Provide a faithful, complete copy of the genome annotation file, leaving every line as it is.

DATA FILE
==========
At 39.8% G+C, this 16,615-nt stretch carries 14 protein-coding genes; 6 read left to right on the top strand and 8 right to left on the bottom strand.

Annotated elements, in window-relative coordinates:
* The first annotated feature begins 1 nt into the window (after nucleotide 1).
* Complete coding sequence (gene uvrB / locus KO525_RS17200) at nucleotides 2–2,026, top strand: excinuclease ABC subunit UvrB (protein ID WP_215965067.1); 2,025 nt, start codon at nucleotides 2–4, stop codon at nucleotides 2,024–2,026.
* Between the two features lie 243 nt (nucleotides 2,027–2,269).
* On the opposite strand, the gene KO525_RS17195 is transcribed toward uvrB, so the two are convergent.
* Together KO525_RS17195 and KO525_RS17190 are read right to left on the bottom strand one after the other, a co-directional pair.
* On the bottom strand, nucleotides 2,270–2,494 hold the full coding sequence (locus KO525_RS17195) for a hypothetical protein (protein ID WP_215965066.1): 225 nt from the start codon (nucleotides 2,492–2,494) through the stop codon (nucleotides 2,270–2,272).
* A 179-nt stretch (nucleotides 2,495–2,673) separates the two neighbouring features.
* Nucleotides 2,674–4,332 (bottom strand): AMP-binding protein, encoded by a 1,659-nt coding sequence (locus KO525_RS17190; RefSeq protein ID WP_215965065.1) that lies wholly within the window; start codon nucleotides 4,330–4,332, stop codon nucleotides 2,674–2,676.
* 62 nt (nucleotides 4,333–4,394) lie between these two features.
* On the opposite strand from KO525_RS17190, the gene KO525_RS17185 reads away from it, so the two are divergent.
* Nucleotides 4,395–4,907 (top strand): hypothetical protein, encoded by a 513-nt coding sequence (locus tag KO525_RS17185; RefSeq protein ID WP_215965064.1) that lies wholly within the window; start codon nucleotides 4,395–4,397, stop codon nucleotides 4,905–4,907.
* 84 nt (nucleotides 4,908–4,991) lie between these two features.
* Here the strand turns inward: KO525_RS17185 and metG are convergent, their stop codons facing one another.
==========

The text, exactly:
At 39.8% G+C, this 16,615-nt stretch carries 14 protein-coding genes; 6 read left to right on the top strand and 8 right to left on the bottom strand.

Annotated elements, in window-relative coordinates:
* The first annotated feature begins 1 nt into the window (after nucleotide 1).
* Complete coding sequence (gene uvrB / locus KO525_RS17200) at nucleotides 2–2,026, top strand: excinuclease ABC subunit UvrB (protein ID WP_215965067.1); 2,025 nt, start codon at nucleotides 2–4, stop codon at nucleotides 2,024–2,026.
* Between the two features lie 243 nt (nucleotides 2,027–2,269).
* On the opposite strand, the gene KO525_RS17195 is transcribed toward uvrB, so the two are convergent.
* Together KO525_RS17195 and KO525_RS17190 are read right to left on the bottom strand one after the other, a co-directional pair.
* On the bottom strand, nucleotides 2,270–2,494 hold the full coding sequence (locus KO525_RS17195) for a hypothetical protein (protein ID WP_215965066.1): 225 nt from the start codon (nucleotides 2,492–2,494) through the stop codon (nucleotides 2,270–2,272).
* A 179-nt stretch (nucleotides 2,495–2,673) separates the two neighbouring features.
* Nucleotides 2,674–4,332 (bottom strand): AMP-binding protein, encoded by a 1,659-nt coding sequence (locus KO525_RS17190; RefSeq protein ID WP_215965065.1) that lies wholly within the window; start codon nucleotides 4,330–4,332, stop codon nucleotides 2,674–2,676.
* 62 nt (nucleotides 4,333–4,394) lie between these two features.
* On the opposite strand from KO525_RS17190, the gene KO525_RS17185 reads away from it, so the two are divergent.
* Nucleotides 4,395–4,907 (top strand): hypothetical protein, encoded by a 513-nt coding sequence (locus tag KO525_RS17185; RefSeq protein ID WP_215965064.1) that lies wholly within the window; start codon nucleotides 4,395–4,397, stop codon nucleotides 4,905–4,907.
* 84 nt (nucleotides 4,908–4,991) lie between these two features.
* Here the strand turns inward: KO525_RS17185 and metG are convergent, their stop codons facing one another.